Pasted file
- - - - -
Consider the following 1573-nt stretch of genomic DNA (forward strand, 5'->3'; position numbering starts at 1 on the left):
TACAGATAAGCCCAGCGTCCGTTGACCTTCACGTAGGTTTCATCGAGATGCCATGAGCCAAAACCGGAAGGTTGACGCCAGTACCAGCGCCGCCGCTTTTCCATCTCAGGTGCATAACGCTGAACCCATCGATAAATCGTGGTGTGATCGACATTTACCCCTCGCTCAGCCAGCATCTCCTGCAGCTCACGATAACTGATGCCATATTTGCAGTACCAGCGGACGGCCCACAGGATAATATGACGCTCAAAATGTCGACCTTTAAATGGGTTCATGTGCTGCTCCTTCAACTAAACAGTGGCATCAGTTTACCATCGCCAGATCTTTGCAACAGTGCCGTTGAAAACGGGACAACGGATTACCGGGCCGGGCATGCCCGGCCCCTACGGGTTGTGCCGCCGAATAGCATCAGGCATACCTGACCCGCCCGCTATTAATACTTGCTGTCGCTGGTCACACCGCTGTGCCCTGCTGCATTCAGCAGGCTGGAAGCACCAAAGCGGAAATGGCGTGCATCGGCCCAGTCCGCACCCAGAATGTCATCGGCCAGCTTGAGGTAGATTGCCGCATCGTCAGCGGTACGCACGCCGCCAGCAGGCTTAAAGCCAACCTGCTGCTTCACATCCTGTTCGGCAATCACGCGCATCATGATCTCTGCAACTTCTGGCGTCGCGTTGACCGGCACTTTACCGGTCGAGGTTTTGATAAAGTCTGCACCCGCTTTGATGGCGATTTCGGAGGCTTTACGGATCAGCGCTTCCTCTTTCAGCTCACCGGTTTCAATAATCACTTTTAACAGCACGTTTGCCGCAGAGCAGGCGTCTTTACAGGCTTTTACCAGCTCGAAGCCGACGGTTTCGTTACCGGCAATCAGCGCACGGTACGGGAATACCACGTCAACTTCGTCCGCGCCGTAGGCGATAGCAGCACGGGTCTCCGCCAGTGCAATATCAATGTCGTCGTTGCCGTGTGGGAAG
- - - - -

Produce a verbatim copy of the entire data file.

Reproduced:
Consider the following 1573-nt stretch of genomic DNA (forward strand, 5'->3'; position numbering starts at 1 on the left):
TACAGATAAGCCCAGCGTCCGTTGACCTTCACGTAGGTTTCATCGAGATGCCATGAGCCAAAACCGGAAGGTTGACGCCAGTACCAGCGCCGCCGCTTTTCCATCTCAGGTGCATAACGCTGAACCCATCGATAAATCGTGGTGTGATCGACATTTACCCCTCGCTCAGCCAGCATCTCCTGCAGCTCACGATAACTGATGCCATATTTGCAGTACCAGCGGACGGCCCACAGGATAATATGACGCTCAAAATGTCGACCTTTAAATGGGTTCATGTGCTGCTCCTTCAACTAAACAGTGGCATCAGTTTACCATCGCCAGATCTTTGCAACAGTGCCGTTGAAAACGGGACAACGGATTACCGGGCCGGGCATGCCCGGCCCCTACGGGTTGTGCCGCCGAATAGCATCAGGCATACCTGACCCGCCCGCTATTAATACTTGCTGTCGCTGGTCACACCGCTGTGCCCTGCTGCATTCAGCAGGCTGGAAGCACCAAAGCGGAAATGGCGTGCATCGGCCCAGTCCGCACCCAGAATGTCATCGGCCAGCTTGAGGTAGATTGCCGCATCGTCAGCGGTACGCACGCCGCCAGCAGGCTTAAAGCCAACCTGCTGCTTCACATCCTGTTCGGCAATCACGCGCATCATGATCTCTGCAACTTCTGGCGTCGCGTTGACCGGCACTTTACCGGTCGAGGTTTTGATAAAGTCTGCACCCGCTTTGATGGCGATTTCGGAGGCTTTACGGATCAGCGCTTCCTCTTTCAGCTCACCGGTTTCAATAATCACTTTTAACAGCACGTTTGCCGCAGAGCAGGCGTCTTTACAGGCTTTTACCAGCTCGAAGCCGACGGTTTCGTTACCGGCAATCAGCGCACGGTACGGGAATACCACGTCAACTTCGTCCGCGCCGTAGGCGATAGCAGCACGGGTCTCCGCCAGTGCAATATCAATGTCGTCGTTGCCGTGTGGGAAG